Over 2,000 Rice students have signed up as volunteers through the Rice Harvey Action Team, according to Doerr Institute Director Tom Kolditz.

“The Rice Bubble has been popped and my deepest fear is that it forms again."

Students and staff formed R-HAT to connect those in need with volunteer demolition teams that deconstruct damaged houses, Kolditz said.

“Ironically, we had to cancel Outreach Day this past weekend and now we’re doing Outreach Day every day,” Caroline Quenemoen, director of the Center for Civil Leadership, said.

R-HAT is a collaboration between the Doerr Institute, CCL, Student Association and Graduate Student Association, according to Kolditz.

R-HAT’s efforts have ranged from smaller teams of students carpooling to worksites to 200 students riding buses to Crosspoint Church before heading out into local communities.

The majority of R-HAT’s work has been concentrated in Bellaire, Meyerland and the Third Ward as those are the closest to Rice’s campus, Kolditz said. The Doerr Institute is footing the bill for relief efforts which currently amount to a few thousand dollars.

Jones College senior Grace Jenkins coordinated with a local Black Lives Matter chapter to expand the reach of Rice’s volunteers.

“Although I love the way we at Rice have been taking care of each other and our community, in volunteering with BLMHTX we can also work to support those who need it most,” Jenkins said.

Youssef Machkas, who volunteered as part of a demolition team with BLMHTX, said he was struck by the optimism of the people whose homes were flooded .

“Their houses were basically destroyed but it seemed like they were trying to stay positive,” Machkas, a Sid Richardson College senior, said. “That’s just the vibe I got, like they won’t let it sink them.”

Ranjini Nagaraj helped a sixth grader clean out her bedroom.

“[Her mother] told us that she had hidden many of her daughter’s belongings that had been ruined so that she wouldn’t be upset when the time came to throw them out,” Nagraj, a Jones College junior, said. “I can’t even imagine how I would handle a situation like this if I were in their shoes.”

Carly Frieders volunteered at a house owned by a Rice staff member.

“Almost all of the students I volunteered alongside were not Houston natives,” Frieders, a Brown College sophomore, said. “A lot of them were first-year students who had lived in the city for less than two weeks. And yet, we all came together and took ownership of Houston in a way that I haven’t ever seen Rice students do before.”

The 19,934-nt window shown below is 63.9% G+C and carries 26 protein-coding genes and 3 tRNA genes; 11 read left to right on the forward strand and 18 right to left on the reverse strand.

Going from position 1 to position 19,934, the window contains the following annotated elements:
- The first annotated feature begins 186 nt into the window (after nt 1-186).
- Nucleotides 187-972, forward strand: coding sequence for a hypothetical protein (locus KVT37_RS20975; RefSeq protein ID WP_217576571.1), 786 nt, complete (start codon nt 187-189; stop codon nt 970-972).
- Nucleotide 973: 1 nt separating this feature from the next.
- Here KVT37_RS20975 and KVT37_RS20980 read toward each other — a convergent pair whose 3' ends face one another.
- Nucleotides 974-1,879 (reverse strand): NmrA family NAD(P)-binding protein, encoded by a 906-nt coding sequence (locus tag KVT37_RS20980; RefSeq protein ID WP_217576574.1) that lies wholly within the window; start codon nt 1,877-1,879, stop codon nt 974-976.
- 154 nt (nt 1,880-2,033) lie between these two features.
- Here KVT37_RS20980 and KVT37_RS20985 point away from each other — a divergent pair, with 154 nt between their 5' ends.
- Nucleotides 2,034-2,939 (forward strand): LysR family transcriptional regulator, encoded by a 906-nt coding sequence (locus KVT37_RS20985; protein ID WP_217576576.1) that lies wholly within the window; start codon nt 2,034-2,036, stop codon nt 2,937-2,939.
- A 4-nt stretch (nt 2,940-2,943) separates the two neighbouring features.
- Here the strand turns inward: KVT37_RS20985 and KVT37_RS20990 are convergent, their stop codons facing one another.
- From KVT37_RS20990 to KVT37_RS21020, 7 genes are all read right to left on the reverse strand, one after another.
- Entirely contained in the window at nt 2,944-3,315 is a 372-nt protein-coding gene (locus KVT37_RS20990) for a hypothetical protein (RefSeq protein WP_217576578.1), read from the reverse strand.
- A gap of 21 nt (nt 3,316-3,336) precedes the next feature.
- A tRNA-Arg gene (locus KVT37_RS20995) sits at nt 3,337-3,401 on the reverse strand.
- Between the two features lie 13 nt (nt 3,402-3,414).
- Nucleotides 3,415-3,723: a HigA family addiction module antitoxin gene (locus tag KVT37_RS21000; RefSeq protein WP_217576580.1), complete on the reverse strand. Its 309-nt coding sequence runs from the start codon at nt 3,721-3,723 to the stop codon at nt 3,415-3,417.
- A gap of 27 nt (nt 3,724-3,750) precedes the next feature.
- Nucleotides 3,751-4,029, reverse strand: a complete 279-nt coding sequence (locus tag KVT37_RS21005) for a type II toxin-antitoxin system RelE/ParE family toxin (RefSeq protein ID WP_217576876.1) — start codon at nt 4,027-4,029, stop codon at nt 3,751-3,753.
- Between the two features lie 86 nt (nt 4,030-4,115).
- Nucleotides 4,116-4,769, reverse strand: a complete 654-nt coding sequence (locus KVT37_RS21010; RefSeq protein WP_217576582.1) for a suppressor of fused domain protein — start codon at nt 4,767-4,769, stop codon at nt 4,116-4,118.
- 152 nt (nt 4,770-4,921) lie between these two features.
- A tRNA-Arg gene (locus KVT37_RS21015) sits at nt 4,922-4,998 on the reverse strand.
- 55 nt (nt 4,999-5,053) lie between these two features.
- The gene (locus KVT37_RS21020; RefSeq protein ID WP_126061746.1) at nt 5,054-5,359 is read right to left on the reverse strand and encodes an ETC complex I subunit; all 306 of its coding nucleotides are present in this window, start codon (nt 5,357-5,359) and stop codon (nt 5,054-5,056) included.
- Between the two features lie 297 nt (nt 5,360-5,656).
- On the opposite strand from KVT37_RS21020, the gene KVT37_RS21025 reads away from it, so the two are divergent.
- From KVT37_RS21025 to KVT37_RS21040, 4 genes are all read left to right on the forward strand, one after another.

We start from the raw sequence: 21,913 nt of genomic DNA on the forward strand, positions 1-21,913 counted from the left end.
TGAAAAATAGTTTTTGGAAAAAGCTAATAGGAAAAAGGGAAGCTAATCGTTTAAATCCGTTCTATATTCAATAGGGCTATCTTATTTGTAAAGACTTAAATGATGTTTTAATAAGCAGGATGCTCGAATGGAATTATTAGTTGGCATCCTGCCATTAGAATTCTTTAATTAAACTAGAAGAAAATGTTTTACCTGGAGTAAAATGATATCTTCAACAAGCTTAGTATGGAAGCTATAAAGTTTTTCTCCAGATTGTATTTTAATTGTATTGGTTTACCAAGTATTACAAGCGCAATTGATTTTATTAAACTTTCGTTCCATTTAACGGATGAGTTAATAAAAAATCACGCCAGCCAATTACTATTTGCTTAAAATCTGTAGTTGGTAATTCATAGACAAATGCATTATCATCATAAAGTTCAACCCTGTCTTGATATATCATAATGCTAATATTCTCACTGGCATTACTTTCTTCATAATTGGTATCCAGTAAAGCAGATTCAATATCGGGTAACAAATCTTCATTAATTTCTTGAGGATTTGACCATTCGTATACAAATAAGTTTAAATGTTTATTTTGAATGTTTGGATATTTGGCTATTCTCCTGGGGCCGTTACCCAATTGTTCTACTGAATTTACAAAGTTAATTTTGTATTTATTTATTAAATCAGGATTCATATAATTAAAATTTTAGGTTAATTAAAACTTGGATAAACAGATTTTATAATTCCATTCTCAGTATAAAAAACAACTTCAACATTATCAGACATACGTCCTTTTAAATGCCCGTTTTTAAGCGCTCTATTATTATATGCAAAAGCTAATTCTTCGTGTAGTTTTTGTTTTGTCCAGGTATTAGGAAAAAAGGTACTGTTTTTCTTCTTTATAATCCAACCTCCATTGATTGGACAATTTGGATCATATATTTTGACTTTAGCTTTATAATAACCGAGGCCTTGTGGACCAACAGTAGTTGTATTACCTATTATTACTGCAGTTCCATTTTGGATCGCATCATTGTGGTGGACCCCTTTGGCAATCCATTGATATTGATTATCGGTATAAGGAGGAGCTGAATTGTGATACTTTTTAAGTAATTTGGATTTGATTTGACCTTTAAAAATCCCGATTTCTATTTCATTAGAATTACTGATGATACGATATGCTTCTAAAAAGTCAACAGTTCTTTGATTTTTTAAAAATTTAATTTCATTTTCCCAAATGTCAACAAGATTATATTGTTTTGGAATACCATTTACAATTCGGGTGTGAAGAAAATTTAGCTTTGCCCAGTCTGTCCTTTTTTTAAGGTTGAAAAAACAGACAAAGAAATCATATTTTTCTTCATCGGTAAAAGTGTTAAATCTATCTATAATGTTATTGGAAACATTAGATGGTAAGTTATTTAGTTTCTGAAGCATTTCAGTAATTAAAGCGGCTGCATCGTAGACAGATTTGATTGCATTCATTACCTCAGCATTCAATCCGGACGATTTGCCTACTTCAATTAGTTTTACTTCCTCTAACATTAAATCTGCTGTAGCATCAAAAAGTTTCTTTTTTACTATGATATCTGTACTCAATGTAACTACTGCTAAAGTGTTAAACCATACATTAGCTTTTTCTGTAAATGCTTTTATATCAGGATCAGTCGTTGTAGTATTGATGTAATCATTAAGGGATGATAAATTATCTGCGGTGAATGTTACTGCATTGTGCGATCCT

Freddy Cavallaro said he was nervous to volunteer at Lakewood Church after seeing the recent press about the church not initially opening its doors to flood victims.

“We worked our asses off,” Cavallaro, a Will Rice junior, said. “I was impressed by the sheer bulk of supplies and people going through after it was open for one day.”

Duncan College junior Maurice Frediere helped lead a campuswide donation drive that resulted in 10 carloads of items including clothing and blankets for flood victims.

At Lovett College, junior Chloe Wilson said she and sophomore Taylor DeWoody collected toiletries for Housing and Dining staff who stayed on campus during the storm. They also organized 90 volunteers for the night shift at NRG stadium.

“We had so many volunteers that around 15 of them ended up having to go home at around 2 am because there weren’t enough jobs at the shelter,” Wilson said.

On Friday, the SA organized a town hall town hall where students signed thank you posters for groups including RUPD and H&D. Students also discussed ways to keep students volunteering as classes begin.

“The Rice Bubble has been popped and my deepest fear is that it forms again,” SA President Justin Onwenu said.

Kolditz said service will continue.

“A flooded home is a flooded home and so we’re just going to keep working to the best of our ability to put teams into those areas,” Kolditz said.